In the days before radar, Britain’s best hope of detecting German bombers hidden by the cover of darkness or cloud during the First World War was simply to listen out for the enemy aircraft as they approached over the channel.
The military did have some primitive technology to help them, however: concrete “sound mirrors” built along the coast, that helped concentrate and amplify the noise of the engines.
Sixteen were built, but while some have survived it was thought that other historically important examples had been lost forever until this year. Now two are being unearthed and restored after being covered in soil and rubble for decades.
The eldest of the two sound mirrors located in Fan Bay, just over a mile away from the white cliffs of Dover, was constructed in either 1917 or 1918, while the second is an interwar construction dating from between 1921 and 1929.
The imposing constructions stood 15ft to 20ft high and were carved into chalk, then covered in concrete as it has good reflective properties.
They worked by concentrating sound waves to a central point, and were manned by trained operators listening through a stethoscope to distinguish between the different sounds being picked up and identify potential threats up to 25 miles away.
The mirrors were a component of one of the world’s first early-warning systems, the London Air Defence Area, but became obsolete with the development of radar, leading to the remaining structures falling into a state of disrepair. Archaeologists previously believed the two standing at Fan Bay had been destroyed in the 1970s during an attempt to clean up the local area by the council. However, in May 2014 the National Trust discovered that they had been buried under 600 cubic metres of soil and rubble.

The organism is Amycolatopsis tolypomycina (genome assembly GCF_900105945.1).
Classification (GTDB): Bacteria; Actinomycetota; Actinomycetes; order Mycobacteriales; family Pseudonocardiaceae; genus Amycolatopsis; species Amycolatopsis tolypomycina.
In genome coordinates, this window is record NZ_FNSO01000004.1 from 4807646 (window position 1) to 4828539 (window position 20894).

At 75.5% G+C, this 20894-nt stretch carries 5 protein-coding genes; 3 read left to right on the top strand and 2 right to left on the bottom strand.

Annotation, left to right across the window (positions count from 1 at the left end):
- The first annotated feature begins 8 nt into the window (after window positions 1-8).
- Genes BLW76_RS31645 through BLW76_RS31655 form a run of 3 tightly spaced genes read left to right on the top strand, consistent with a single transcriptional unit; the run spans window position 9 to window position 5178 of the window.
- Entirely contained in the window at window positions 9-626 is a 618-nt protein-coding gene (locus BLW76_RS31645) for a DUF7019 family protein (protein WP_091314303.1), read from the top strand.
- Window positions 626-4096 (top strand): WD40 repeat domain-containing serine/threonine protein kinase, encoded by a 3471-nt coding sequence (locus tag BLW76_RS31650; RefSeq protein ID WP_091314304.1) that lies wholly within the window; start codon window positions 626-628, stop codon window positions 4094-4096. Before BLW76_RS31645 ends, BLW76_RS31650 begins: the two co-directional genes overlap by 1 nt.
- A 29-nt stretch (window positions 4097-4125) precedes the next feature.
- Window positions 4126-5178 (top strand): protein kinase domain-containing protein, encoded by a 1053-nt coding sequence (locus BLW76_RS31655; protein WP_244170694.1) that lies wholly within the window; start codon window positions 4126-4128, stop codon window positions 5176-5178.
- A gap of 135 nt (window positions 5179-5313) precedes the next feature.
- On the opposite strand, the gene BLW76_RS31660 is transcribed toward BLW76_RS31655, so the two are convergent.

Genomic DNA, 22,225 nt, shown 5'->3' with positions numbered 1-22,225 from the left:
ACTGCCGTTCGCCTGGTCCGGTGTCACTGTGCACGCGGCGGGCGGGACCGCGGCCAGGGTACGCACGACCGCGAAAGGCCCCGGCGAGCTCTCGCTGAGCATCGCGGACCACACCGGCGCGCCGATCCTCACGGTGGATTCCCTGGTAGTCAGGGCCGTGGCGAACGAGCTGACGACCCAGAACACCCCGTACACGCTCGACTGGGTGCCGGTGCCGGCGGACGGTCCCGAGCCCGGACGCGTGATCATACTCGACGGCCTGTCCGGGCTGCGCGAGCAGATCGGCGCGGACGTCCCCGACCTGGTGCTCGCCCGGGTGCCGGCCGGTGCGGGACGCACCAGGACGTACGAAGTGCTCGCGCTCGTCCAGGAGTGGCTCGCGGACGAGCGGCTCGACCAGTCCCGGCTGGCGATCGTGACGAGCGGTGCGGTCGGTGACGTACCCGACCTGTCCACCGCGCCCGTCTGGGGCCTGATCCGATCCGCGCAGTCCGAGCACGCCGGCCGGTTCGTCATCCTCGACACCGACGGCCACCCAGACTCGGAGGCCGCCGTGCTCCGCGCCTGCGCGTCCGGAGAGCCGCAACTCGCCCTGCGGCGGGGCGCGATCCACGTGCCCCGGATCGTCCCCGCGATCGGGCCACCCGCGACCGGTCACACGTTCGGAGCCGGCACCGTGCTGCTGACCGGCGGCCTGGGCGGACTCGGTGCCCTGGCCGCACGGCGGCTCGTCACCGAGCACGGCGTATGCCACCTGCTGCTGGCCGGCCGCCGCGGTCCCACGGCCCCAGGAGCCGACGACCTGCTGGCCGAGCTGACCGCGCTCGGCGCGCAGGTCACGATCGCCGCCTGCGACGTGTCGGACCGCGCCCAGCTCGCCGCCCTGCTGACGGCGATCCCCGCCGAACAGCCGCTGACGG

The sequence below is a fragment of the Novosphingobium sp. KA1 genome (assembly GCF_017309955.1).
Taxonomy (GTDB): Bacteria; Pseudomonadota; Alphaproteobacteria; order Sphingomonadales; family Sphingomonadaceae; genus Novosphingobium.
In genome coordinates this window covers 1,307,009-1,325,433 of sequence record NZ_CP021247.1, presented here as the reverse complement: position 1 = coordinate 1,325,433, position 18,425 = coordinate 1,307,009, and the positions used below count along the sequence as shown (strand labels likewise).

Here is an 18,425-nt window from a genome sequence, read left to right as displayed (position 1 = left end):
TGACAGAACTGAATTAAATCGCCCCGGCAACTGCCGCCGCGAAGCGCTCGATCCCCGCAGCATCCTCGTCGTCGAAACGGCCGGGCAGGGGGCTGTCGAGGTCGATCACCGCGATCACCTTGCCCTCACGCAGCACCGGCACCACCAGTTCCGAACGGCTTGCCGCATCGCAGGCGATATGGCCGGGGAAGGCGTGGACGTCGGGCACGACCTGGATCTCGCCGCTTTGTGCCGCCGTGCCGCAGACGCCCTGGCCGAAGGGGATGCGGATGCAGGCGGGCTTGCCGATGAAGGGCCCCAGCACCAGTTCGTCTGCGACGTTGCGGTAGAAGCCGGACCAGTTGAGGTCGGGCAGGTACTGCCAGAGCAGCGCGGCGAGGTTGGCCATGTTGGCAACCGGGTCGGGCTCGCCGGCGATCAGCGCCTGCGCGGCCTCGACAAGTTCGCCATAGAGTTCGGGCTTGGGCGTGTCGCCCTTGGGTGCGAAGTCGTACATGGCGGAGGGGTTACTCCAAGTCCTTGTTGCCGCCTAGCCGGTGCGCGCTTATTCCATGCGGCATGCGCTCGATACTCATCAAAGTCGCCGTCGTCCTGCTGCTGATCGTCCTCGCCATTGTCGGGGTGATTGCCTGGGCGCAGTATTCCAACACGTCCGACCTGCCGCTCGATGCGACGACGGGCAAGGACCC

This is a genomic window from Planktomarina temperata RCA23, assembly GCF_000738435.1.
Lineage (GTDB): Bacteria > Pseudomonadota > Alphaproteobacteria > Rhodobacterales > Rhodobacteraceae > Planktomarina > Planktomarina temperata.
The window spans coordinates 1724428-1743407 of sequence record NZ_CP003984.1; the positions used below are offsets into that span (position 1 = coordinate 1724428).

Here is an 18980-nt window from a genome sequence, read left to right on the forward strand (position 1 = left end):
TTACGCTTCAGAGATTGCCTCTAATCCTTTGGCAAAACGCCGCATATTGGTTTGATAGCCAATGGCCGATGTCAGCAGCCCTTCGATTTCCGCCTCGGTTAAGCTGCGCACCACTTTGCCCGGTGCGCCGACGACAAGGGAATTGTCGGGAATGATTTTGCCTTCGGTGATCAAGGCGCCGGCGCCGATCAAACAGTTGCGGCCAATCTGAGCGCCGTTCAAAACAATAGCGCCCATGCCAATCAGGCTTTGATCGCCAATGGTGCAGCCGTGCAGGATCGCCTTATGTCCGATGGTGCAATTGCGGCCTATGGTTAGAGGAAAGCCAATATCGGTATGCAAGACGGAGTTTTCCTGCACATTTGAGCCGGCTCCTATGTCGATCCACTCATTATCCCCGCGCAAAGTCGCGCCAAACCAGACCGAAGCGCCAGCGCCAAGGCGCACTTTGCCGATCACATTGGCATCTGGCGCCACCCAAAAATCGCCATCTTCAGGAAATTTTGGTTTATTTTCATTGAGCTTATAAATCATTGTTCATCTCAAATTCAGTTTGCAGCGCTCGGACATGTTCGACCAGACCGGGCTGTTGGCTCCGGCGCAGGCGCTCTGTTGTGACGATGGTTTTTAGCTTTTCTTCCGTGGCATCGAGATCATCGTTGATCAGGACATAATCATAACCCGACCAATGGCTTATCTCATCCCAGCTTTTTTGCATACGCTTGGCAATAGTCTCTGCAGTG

Keith Parfitt, a local archaeologist from Canterbury Archaeological Trust, said: “I have known the area since I was a teenager and remember seeing the sound mirrors before they were buried in the 1970s. It is still a matter of deep regret to me that so much was demolished in Dover during this time, so it has been very rewarding to help the team at the White Cliffs rediscover the sound mirrors this year.”
He added: “I cannot wait to stand on the landscape and admire the sound mirrors once they are fully exposed; they will be a real point of interest for visitors.”
The excavation work is being carried out by three archaeologists and a group of 50 volunteers, with machinery removing surface materials before more delicate digging is conducted closer to the mirrors.
Little is known about the origins of sound mirrors. It is believed an experimental device was built at Detling Aerodrome in Kent in 1915, although it no longer survives, and there is no inventor credited with the idea.
The land was bought by the National Trust in 2012 after a public appeal raised £1.2m. Jon Barker, a visitor experience manager at the White Cliffs, said it was “a significant national discovery and we hope that visitors will be as amazed as us at their survival”.